Moon Knight: Silent Knight #1

by Timothy Callahan, Columnist/Reviewer |

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Story by
Peter Milligan
Art by
Laurence Campbell
Colors by
Leigh Loughridge
Letters by
Rus Wooton
Cover by
Clayton Crain
Publisher
Marvel Comics
Cover Price
$3.99 (USD)
Release Date
Dec 4th, 2008

Sun, December 7th, 2008 at 8:01PM (PST)


This is the second Christmas-themed Marvel comic I've reviewed this week, and I think it makes sense to compare the two of them. Jason Aaron's "Punisher Max X-Mas Special" #1 dealt with a relatively silent, murderous vigilante. So does this comic. The Punisher story incorporated a kind of holiday spirit within its cynical shell. So does "Moon Knight: Silent Knight" #1. Both comics look great. Both comics are one-shots which work more effectively that their respective ongoing series.

So what makes them different, and what makes this comic not quite as good as the Punisher one? It all comes down to tone.

Now let me just clarify: "Moon Knight: Silent Knight" #1 is a good comic. I've read about 80% of the "Moon Knight" issues released in the past two years, and this is the best of the lot. But where Jason Aaron's Punisher comic revels in its own excesses as it provides a Biblical subtext, Peter Milligan's Moon Knight comic addresses the notion of despair. We're not talking about a holiday dream deferred here; we're talking the painful realization that the fantasy can never become the reality, as Marc Spector's demons will never give him a chance at a normal life. It's certainly a more serious comic than the Punisher one, but its minimalistic approach doesn't give you quite as much bang for your buck (pun totally intended).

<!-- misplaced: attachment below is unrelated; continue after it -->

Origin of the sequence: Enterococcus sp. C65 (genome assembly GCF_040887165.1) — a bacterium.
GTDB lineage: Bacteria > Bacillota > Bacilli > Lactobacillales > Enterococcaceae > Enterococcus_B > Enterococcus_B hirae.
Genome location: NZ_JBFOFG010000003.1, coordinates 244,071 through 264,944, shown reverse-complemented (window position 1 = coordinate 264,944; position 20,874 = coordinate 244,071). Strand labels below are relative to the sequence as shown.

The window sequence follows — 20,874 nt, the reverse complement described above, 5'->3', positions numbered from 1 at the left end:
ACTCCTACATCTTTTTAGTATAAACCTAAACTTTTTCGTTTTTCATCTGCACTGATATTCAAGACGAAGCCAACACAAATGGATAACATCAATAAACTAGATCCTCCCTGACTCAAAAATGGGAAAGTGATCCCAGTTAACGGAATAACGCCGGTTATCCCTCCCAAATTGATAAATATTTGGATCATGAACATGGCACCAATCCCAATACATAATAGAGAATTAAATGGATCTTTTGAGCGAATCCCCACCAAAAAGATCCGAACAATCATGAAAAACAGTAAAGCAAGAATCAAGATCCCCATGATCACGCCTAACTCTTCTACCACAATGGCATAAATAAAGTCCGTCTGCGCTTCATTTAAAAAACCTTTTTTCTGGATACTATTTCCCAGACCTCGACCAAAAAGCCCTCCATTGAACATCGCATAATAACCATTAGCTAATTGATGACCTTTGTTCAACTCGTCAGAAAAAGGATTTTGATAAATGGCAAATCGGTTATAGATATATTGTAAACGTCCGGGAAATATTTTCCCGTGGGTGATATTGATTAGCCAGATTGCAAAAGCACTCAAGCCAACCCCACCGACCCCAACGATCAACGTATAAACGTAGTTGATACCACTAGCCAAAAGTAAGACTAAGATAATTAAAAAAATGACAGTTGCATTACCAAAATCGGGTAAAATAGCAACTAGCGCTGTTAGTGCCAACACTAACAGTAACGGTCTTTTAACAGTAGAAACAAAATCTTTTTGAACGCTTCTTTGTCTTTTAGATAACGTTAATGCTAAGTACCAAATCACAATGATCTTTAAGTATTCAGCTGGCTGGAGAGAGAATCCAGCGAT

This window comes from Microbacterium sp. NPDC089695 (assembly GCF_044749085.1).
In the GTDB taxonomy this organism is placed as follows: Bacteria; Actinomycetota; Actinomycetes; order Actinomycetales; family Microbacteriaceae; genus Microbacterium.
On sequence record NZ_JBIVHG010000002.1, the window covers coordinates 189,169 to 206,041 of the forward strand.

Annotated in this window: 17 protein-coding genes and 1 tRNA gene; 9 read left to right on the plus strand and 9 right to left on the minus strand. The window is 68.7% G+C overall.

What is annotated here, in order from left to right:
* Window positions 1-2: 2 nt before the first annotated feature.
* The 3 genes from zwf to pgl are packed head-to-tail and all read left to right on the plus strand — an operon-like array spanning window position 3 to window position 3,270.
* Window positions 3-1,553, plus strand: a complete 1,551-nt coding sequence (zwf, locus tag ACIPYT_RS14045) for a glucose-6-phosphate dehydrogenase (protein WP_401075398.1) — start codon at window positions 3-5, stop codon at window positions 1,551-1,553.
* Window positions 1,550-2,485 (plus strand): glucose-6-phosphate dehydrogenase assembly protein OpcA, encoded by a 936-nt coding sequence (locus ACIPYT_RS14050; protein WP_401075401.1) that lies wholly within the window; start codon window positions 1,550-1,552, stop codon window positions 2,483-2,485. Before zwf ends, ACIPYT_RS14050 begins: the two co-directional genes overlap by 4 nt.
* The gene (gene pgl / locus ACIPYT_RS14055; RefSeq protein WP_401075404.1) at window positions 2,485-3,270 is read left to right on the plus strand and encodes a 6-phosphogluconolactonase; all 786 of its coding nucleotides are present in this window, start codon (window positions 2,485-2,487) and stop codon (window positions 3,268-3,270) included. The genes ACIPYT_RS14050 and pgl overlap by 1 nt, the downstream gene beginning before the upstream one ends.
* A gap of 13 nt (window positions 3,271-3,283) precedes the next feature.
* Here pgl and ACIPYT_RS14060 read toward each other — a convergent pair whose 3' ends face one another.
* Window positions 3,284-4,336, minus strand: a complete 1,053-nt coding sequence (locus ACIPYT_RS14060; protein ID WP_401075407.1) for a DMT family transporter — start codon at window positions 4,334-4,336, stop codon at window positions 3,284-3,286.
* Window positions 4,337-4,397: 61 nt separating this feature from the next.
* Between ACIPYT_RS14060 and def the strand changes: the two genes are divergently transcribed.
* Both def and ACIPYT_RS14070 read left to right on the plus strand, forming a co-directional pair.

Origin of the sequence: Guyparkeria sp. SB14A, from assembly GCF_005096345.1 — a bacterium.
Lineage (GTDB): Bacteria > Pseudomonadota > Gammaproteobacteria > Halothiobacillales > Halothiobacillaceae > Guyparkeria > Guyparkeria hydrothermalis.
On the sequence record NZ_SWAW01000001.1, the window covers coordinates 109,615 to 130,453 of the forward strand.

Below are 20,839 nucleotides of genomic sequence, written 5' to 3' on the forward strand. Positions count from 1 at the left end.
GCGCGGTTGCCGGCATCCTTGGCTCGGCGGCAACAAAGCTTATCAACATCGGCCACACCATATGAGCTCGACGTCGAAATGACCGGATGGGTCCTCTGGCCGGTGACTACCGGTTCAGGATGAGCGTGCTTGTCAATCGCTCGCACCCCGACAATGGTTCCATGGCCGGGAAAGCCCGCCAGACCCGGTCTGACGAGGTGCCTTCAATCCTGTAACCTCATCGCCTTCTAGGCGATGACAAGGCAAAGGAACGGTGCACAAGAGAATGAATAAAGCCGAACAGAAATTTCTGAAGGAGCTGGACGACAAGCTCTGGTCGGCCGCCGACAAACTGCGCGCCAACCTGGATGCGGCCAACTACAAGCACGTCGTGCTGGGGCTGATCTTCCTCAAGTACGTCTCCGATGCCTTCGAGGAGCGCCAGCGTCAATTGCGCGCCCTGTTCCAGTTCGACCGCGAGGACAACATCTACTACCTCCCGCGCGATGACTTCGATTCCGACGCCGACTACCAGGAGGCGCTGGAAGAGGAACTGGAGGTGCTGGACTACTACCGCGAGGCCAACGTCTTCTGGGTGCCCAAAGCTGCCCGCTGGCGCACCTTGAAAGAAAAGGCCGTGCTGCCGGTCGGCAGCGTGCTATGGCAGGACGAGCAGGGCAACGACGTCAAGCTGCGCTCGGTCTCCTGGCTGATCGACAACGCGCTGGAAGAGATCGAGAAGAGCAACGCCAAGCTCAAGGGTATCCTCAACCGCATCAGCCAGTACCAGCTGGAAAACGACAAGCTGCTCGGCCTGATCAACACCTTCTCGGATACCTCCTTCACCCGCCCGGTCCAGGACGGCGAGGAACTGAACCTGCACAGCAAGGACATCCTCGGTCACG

Yet the minimalism works for this story, as does Laurence Campbell's art. I don't know if you've seen Campbell's work, but he's popped up in the Marvel Universe a few times in the past couple of years, and he works in what you might term the Michael Lark/Alex Maleev school. He might be better than both of them. I know that's a strong opinion, but he has the gritty realism of Maleev and the fluidity of Lark, and that's a potent combination. He's certainly the best artist to work on this incarnation of Moon Knight, and his style perfectly meshes with Milligan's somber narrative.

This story is predicated on emotional moments and a tragic sense of loss, so I don't want to outline too many plot points which would undercut the thematic resonance, but the gist of the story is this: Moon Knight, haunted by Khonshu (who appears as a gruesome Christmas elf, much to Moon Knight's disdain), allows himself a moment of sentimentality, and more than a few people pay the price. It's an action comic that keeps almost all the action off-panel. We see the effects of the violence, but we don't see how it happens. And that's an approach that fits this story well. But, because of that choice, it doesn't quite have the visceral power of the Punisher holiday special. It's more subtle this way, though, and if you're looking for a quiet, meditative Moon Knight story, this is the one for you.

As quiet and understated as this story is, Milligan and Campbell measure it off with great care, and it's definitely the best Moon Knight story I've read in a long time.